Darning is that most stereotypical of mending tasks, and one that quite frankly used to scare the pants off me.
Maybe it was the fact that it requires special pieces of kit, those mystical darning mushrooms (actually it doesn’t) or maybe it was the diagrams showing rows of very neat stitches that terrified the messy sewer inside. Whatever it was, there was something that stopped me, and I was consequently flummoxed when the first time I went on my local BBC Radio station a few years ago to talk about My Make Do and Mend Year, I was asked whether I owned a darning mushroom! I was like a rabbit in the headlights. I’d come on for a gentle chat about not buying stuff and I was being quizzed about things I knew nothing about, like darning mushrooms, and bodkins (I had to look that one up: “a thick, blunt needle with a large eye, used for drawing tape or cord through a hem”).
And then to my surprise I received a parcel in the post containing not only a darning mushroom, but one where the top screwed off and the needles were stored inside. Sent from a complete stranger who had been listening to the radio show and wanted to pass on their Nana’s darning mushroom to me.
There may have been tears.
And then a sudden realisation that with this family heirloom that someone else had entrusted to me, came an unspoken obligation that it must be used. So I bit the bullet, and I learned to darn.
Well, when I say I learned, I just kind of had a go.
I started on hubby’s work socks, which aren’t hand-knitted, or even machine knitted. They were good old M&S navy blue sports socks, and they had holes in the toes. I grabbed a big needle and some regular knitting yarn, poked my newly acquired darning mushroom inside and started filling the hole, rather haphazardly, with stitches, weaving in and out when I remembered.
To my great surprise it worked! And they weren’t fantastically uncomfortable. And actually, the yarn felted when they were washed, so ended up providing a much more secure fix.
So for any of you intimidated by darning, please don’t be.
There are lots of different techniques, all with different names, and I am sure that the darning purists will crucify me with bodkins for saying this, but as long as it’s functional, that’s the main thing. Just have a go, and make a start. Don’t expect beauty, or invisible mending to start with. As with all things, it takes practice. My darning is still not especially neat, but that’s one of the reasons I’m such a fan of visible mending…!
This is what you need:
- Darning mushroom or similar
A darning mushroom or egg is worth trying to track down, as not only are they super useful for, errrm, darning, they are usually things of beauty too. You can find them on eBay, or places like Etsy too. Or ask your mum/Nana/aunt-they might have one hiding away in their sewing box and be grateful to see it go to a new home.
Other alternatives include: a lightbulb (the thought makes me feel a little queasy for some reason, but I’m told they work well); an upturned teacup; an orange or a lemon (these have the advantage of releasing lovely citrus scents if you inadvertently stab through the fabric into them)
- A darning needle
Any longish needle with a large eye hole will do. The main thing is to make sure that they eye of the needle is large enough to be able to thread your yarn/darning thread through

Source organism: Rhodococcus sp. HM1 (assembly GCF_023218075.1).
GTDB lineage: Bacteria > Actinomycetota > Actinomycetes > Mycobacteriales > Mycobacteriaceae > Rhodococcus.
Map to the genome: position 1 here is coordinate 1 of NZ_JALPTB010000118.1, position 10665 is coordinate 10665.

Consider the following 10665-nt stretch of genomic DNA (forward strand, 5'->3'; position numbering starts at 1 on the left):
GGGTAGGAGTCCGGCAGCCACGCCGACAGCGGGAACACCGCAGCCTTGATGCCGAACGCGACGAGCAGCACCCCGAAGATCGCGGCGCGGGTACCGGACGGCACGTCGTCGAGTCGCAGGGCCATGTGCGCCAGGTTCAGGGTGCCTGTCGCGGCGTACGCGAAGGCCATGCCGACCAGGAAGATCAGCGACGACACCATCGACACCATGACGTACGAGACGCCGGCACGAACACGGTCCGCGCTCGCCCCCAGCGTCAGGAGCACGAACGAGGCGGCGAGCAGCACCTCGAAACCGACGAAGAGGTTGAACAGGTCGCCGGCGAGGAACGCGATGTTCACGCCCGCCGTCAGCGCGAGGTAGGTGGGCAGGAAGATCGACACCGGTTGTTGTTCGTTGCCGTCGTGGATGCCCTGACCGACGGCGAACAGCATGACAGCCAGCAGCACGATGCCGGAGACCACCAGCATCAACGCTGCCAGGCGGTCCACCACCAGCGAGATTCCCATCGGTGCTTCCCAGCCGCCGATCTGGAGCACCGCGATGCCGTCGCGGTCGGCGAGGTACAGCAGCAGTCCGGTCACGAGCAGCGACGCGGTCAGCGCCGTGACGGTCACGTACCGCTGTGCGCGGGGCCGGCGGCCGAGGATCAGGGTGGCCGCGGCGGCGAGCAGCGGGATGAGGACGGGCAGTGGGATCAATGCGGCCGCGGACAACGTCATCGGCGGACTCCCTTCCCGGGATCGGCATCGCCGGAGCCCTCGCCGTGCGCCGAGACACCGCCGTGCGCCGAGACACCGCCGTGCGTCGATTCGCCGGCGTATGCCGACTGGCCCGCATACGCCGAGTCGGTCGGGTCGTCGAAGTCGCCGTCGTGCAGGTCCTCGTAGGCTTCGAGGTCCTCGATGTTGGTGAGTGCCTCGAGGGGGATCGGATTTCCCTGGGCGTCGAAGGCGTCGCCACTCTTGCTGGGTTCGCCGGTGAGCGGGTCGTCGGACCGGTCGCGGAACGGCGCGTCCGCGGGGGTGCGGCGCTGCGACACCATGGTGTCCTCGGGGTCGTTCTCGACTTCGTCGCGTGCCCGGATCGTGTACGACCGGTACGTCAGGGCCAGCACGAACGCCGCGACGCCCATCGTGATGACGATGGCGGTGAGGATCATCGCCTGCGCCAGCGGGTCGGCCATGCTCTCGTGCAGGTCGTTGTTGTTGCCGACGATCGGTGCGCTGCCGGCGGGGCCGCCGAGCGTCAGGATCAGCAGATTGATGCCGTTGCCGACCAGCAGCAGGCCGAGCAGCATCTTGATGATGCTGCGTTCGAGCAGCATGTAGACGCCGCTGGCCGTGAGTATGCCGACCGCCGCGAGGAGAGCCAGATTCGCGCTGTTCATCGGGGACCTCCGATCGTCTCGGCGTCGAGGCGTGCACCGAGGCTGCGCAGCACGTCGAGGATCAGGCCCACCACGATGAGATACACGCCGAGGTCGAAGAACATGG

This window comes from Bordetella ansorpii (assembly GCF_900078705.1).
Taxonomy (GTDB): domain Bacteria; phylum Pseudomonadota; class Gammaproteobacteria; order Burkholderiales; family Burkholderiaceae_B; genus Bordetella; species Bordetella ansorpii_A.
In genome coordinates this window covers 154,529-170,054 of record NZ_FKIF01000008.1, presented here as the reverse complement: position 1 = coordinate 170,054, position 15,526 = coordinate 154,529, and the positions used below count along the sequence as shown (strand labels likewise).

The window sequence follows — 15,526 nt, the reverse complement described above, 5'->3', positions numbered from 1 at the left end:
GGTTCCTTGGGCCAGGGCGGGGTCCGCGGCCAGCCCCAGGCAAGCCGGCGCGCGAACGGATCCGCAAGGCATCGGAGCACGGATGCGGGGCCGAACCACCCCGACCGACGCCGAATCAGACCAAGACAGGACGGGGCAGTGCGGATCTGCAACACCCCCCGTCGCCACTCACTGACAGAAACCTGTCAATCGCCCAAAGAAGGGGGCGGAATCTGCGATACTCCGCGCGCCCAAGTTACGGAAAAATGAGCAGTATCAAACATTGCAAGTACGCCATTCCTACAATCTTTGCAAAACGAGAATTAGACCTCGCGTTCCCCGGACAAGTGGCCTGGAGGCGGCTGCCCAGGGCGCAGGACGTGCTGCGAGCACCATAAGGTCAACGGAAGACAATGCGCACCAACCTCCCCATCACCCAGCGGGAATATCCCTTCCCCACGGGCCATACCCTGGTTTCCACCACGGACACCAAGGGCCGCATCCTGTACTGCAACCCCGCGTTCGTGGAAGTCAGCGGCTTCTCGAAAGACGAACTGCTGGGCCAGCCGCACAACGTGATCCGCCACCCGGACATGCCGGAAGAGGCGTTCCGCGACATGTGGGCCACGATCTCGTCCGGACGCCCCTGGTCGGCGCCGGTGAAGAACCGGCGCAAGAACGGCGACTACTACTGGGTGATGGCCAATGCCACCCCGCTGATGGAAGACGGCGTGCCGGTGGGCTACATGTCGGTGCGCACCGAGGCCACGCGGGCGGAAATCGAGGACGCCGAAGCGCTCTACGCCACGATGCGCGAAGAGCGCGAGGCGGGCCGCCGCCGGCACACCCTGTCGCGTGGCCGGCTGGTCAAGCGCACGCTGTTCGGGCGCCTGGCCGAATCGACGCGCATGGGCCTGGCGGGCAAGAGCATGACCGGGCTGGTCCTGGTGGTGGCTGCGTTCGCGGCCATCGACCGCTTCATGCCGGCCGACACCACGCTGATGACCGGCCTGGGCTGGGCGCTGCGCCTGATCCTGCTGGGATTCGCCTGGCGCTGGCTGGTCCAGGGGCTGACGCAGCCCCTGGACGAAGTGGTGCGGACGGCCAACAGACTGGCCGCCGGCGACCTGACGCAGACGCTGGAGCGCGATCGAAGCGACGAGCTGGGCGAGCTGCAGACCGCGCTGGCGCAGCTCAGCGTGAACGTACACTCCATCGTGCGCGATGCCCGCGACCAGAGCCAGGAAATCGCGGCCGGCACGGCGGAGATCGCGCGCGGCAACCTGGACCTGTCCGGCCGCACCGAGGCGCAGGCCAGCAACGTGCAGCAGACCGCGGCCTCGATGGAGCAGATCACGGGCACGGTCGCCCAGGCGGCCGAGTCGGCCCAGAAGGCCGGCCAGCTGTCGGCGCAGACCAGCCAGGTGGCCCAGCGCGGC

- Yarn/darning thread/embroidery floss
What you are darning, will to some extent dictate what you use to fill in the hole.
The general rule is to try and match the material of the item to be darned. So if you are darning hand-knitted socks, use a similar weight yarn; if they are cotton socks, you can use cotton embroidery floss0the floss usually comes with 4 or 6 strands plyed together, you can untwist a length and just use 1, 2, 3 strands etc to get a similar weight to the cotton used for the socks. One word of warning would be not to use too fine a thread in the first instance, as you will lost patience, especially on a first attempt!
You can buy special darning thread which tends to be a mix of wool and nylon, with the nylon adding some strength and stability. Again eBay is a good place to look, or you might hit lucky at a vintage fair, although do be aware that some threads can weaken over time.
This is what you do:
I’m possibly being slightly
lazy cheeky here, but I’m going to post pictures from the original Trade Board Make Do and Mend leaflets issued during WW2. They are as good as any more modern diagrams I have seen, and certainly better than my attempts at photographing my own efforts would be!
- Turn your item (let’s assume it’s a sock) inside out to start with
- The advise from the official leaflets was to tack a piece of netting over the hole and darn onto that. Whilst I think that would work well with holes on larger things, it might not be the most comfortable for socks
- Thread your needle with a length of thread that is long enough to mean that you don’t keep having to re-thread (v.annoying) but not so long that it keeps getting tangled (also v.annoying). The length of your arm from your shoulder to your wrist is usually about right
- You don’t need to worry too much about securing the end of your thread, as you will be sewing backwards and forwards over it and it will be sewn in eventually, and a knot might be uncomfortable inside your socks!
It all looks very simple in diagramatic form, and clever old Mrs. SEW-and-SEW has got her stitches very neat and even. Yours won’t be. But it WILL still work.
If you’ve had a go and are now keen to find out more, this great post from Twist Collective details FOUR different techniques, or take a look at the The King of all things darning, Tom of Holland’s blog. And for those of you who find video easiest to learn from, You Tube is, as ever, a useful resource.
Come along to the Mend It May Facebook group and share your darning triumphs and tribulations!
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